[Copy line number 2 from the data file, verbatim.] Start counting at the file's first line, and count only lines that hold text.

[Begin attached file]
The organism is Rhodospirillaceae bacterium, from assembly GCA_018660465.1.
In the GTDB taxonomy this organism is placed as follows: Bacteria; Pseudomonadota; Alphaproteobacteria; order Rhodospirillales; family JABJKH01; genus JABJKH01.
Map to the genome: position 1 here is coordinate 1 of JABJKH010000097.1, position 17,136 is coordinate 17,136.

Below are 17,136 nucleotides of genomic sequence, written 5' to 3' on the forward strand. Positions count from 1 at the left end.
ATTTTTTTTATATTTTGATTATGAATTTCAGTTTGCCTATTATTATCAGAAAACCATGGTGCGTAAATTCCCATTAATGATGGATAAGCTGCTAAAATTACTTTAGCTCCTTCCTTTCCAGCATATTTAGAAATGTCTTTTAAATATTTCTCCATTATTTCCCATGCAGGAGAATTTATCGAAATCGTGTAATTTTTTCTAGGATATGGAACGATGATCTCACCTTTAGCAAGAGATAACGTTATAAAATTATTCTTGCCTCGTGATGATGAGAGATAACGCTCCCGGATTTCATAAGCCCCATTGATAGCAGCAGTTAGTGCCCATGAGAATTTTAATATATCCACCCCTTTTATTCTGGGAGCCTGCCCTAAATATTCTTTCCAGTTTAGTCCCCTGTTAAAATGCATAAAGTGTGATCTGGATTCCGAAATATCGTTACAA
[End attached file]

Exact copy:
In the GTDB taxonomy this organism is placed as follows: Bacteria; Pseudomonadota; Alphaproteobacteria; order Rhodospirillales; family JABJKH01; genus JABJKH01.